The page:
By RALPH MANCINI
January 8, 2009 * 8:15 * FOX
Coach Bob Stoops and his Oklahoma Sooners will be marching into Miami’s Dolphin Stadium to capture the program’s eighth national championship, but to do so they must rein in a high-powered Florida squad known as the “fastest team in America.” Both offenses can light up the scoreboard in the blink of an eye. While Urban Meyer’s crew leads the Southeastern Conference in scoring (45.2 ppg) and total offense (442.4 ypg), the Sam Bradford-led Sooners are a point-a-minute machine that has produced 18 scoring drives of 60 seconds or less during the regular season and is riding a five-game streak in which their offense has scored 60 or more points.
When Boomer Sooner Has the Ball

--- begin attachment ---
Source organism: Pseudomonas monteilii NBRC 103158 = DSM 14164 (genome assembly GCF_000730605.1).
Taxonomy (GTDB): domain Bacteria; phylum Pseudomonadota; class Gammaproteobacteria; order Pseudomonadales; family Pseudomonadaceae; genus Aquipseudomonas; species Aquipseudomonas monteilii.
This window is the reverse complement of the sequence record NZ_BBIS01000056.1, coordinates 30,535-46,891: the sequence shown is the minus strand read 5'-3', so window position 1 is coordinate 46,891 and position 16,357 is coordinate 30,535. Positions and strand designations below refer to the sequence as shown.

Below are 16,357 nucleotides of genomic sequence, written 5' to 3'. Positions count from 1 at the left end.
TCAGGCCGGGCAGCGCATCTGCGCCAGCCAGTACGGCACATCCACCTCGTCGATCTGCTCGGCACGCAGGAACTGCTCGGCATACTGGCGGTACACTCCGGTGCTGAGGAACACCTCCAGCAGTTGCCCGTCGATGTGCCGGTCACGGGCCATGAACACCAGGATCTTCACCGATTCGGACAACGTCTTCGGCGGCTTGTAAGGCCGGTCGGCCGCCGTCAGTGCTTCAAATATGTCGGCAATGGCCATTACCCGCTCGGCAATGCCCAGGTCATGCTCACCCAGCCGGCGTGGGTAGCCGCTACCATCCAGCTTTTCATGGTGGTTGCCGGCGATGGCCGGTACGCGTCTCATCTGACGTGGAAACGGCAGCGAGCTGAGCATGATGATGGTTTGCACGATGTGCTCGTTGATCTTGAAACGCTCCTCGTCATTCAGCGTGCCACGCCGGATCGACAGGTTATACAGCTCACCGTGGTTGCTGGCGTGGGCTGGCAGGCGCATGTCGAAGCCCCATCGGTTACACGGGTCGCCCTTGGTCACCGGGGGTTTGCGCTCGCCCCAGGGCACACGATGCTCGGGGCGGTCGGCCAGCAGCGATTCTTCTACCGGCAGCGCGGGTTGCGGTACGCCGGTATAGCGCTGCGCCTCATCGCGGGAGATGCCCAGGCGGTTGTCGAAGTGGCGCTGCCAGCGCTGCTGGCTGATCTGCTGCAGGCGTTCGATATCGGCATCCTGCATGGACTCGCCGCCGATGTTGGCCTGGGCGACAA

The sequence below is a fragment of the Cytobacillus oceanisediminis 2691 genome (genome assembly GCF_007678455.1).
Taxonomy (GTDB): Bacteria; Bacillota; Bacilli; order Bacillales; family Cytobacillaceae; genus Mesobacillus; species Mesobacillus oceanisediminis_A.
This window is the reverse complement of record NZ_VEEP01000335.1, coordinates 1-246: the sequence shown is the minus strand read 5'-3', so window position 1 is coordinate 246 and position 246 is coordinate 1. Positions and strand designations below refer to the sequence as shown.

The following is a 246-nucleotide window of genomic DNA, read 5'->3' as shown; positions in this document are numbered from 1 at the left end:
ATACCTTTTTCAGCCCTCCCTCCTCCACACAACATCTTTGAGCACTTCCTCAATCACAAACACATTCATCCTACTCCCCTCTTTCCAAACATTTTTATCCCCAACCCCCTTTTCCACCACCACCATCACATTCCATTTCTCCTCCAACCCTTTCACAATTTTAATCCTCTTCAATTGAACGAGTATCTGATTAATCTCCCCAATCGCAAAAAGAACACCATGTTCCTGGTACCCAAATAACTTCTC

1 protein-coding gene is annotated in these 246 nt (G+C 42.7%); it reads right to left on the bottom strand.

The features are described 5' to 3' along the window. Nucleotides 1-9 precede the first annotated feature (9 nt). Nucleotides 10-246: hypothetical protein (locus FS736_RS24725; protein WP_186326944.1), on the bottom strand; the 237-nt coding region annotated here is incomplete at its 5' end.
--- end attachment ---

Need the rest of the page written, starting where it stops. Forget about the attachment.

Heisman Trophy winner Sam Bradford has the perfect blend of size, arm strength, accuracy and on-field intelligence. The 6’4” signal caller completed 68 percent of his passes in 2008 for 4,464 yards with a ridiculous 48-to-6 touchdown-to-interception ratio. But for all his throwing skills, Bradford’s ability to move in the pocket and side step pressure make him nearly impossible to contain. The 21-year-old’s job is made that much easier by his fearsome group of bodyguards led by mammoth left tackle Phil Loadholt. The 6’8”, 338-pounder regularly engulfs defenders with his long arms and powerful hands that also allow him to steamroll all those who dare cross his path. Playing alongside Loadholt is guard Duke Robinson, who at 6’5, 335 lbs. is a road grater in the running game, but is also versatile enough to move over to tackle if necessary. Robinson’s athleticism as a pull blocker and the quickness with which he fires off the line make him arguably the best player at his position. Center Jon Cooper may not be as big as his gargantuan line-mates, but the Colorado native always plays with a high motor and has tremendous foot speed, which allows him to perform as an effective drive blocker. Oklahoma’s 1,000-yard rushing duo of DeMarco Murray and Chris Brown was instrumental in supporting Bradford this season with consistent production that took some pressure off the quarterback. Brown may not be as flashy as his backfield partner, but he often uses his balance and good feet to get around tacklers and run to daylight. Despite his lack of bulk, the 190-lb. back is very reliable as a short-yardage runner. The fast and agile Murray, on the other hand, won’t be seeing any action versus Florida due to a partially ruptured hamstring that will reportedly take months to heal. All purpose back Mossis Madu will be filling in for the hobbled star. The unheralded backup showed his wares by rushing for 115 yards and three scores in the Big 12 Championship game versus Missouri. In addition to being able to make people miss, Madu is an excellent receiver that can also line up in the slot, as well as return kicks. Juaquin Iglesias, Manuel Johnson, Ryan Broyles and Quentin Chaney make up OU’s top-notch receiving corps. Iglesias, in particular, is especially quick off the line of scrimmage. The senior wide out combines his silky-smooth route running with the willingness to make catches in traffic. Defensive backs often fall prey to Iglesias’ head nods and quick double moves. Tight end Jermaine Gresham’s size, speed and penchant for hauling in spectacular catches make covering the 6’6” tight end a Herculean task.